New Sentinel is intended to cut industry costs, which is probably the true driving force behind it. Instead of invoices being inefficiently sent for individual cards, there will be tiered subscription rates depending on the numbers employed by each sponsor. Overall, the expenditure associated with compliance to all the Sentinel requirements will be significantly lower, Network Rail claims. No charge will be levied for Track Visitor Permits, unlike now. There will continue to be a 24/7 hotline as a back-up in case of poor data connectivity; this will use a low/no-cost 033 number rather than the current pricey 0870 line. The move will also result in “Tightening the control of access to our sites - without reducing productivity - to levels that are common practise in other sectors and other parts of the construction industry.”

The change will see an end to Capita’s involvement with Sentinel as the tender for the new system has been awarded to MITIE, a “strategic outsourcing company”, in partnership with software solutions provider Reference Point - the firm behind similar industry ID schemes such as Transport for London’s LUCAS card.

It will be fascinating to see how the unions respond to all this. On the face of it, lower costs and safety benefits should not be sniffed at. But if it results in restrictions being placed on an individual’s right to work where and when they choose - subject to statutory limits - then some will see it as further unacceptable erosion of personal freedoms. Irrational fears over security and the national embarrassment that is health and safety have done enough of that already.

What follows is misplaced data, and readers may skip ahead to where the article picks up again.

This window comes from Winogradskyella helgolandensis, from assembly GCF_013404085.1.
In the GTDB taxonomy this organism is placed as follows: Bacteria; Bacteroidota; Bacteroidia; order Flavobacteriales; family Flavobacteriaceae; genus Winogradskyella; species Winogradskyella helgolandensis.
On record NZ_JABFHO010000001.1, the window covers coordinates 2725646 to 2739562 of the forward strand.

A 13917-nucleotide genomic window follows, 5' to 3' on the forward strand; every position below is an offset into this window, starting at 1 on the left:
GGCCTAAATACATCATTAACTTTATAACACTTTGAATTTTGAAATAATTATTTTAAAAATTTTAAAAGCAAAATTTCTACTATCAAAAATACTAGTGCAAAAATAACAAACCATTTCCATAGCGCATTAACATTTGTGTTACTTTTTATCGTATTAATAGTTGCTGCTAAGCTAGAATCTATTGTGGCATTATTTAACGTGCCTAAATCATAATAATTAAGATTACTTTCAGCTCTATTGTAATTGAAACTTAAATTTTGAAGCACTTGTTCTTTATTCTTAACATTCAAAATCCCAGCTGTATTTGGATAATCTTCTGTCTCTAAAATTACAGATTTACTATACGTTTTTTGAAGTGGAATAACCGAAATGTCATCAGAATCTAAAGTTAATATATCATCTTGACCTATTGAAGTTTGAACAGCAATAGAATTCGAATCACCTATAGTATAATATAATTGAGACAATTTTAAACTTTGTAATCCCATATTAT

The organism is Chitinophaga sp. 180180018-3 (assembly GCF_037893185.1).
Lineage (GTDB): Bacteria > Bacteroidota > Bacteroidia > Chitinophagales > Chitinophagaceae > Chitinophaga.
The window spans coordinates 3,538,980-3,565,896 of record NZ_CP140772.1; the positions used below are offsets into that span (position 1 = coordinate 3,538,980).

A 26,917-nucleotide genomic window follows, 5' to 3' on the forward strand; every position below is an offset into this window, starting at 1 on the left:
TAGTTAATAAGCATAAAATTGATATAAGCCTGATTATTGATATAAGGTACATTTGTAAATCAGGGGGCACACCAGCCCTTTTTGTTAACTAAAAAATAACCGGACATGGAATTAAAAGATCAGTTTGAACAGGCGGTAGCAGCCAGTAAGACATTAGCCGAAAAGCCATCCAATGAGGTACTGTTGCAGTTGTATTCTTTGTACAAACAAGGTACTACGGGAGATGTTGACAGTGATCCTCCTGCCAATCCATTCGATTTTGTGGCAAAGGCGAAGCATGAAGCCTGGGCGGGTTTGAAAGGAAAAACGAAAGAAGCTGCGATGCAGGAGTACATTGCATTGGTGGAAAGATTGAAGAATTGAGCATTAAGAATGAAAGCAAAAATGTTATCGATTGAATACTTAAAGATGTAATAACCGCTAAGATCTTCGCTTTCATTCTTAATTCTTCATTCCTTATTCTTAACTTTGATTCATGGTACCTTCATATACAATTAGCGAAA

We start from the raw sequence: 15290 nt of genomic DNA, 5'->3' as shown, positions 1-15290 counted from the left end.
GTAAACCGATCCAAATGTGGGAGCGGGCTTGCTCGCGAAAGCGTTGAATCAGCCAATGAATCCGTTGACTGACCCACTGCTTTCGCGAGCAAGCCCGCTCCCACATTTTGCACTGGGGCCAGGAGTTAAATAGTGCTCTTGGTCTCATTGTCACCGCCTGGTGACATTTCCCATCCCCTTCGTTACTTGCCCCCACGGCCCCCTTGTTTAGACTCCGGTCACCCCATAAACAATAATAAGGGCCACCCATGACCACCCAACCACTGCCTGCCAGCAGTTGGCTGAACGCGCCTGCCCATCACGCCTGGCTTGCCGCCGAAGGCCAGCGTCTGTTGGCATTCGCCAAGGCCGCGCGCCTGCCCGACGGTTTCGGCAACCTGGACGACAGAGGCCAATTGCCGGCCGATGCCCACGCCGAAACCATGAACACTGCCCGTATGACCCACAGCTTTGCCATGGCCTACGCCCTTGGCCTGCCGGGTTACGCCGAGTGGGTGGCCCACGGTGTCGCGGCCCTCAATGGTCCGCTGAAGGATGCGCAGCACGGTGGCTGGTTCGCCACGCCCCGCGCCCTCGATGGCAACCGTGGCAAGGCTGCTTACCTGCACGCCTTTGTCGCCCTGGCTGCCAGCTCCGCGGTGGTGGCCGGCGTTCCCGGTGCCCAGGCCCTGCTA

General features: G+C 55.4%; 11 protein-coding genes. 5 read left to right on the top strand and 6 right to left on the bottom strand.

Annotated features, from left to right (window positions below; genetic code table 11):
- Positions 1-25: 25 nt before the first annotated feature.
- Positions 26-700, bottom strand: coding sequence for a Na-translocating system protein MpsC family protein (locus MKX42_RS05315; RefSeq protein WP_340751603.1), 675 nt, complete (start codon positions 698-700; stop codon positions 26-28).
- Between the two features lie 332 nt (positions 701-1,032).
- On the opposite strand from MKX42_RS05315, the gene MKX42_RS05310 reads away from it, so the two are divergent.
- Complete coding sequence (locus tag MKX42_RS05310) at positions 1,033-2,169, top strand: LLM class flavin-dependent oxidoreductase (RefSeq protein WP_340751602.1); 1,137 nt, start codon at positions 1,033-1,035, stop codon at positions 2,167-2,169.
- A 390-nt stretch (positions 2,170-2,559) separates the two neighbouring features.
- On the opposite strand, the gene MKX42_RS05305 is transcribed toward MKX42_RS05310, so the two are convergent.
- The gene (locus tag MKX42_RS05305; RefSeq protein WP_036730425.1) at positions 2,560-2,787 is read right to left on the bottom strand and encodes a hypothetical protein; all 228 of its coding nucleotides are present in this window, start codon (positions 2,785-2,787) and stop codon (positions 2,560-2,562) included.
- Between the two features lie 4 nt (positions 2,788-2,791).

The unveiling of Network Rail’s Strategic Business Plan - which explains how the firm intends to deliver the UK and Scottish Governments’ High Level Output Specifications during Control Period 5 (2014-19) - revealed good and bad news for trackworkers. On the plus side, £100million has been earmarked for technology that will provide “remote alert of approaching trains”. In case you still don’t know what an “approaching train” is, click here for the definition. As for “remote alert”, who knows? That might mean automatic detection (ATWS); or a distant lookout peering down the line (LOWS); or perhaps a permanent system integrated with the signalling (effectively TOWS). Don’t you just love strategic plans: utterly unfathomable.

On the flip side, there will be nobody left on-track for this new equipment to protect. Between 2014-19, Network Rail’s maintenance workforce will be cut by 1,250, of whom 800 will be trackworkers. These losses are on top of the 2,800 frontline staff heading for the dole queue during CP4 (2009-14). By 1st January 2019, the company hopes that the entire network will be inspected and maintained by a bloke called Terry, working out a p-way cabin near Ashby-de-la-Zouch. Above him will be a department of 3,983 data miners and trend wranglers, sifting through ones and noughts beamed from trains. You’ve got to admit, it’s a fine looking plan. New Sentinel card anyone?

Story added February 2013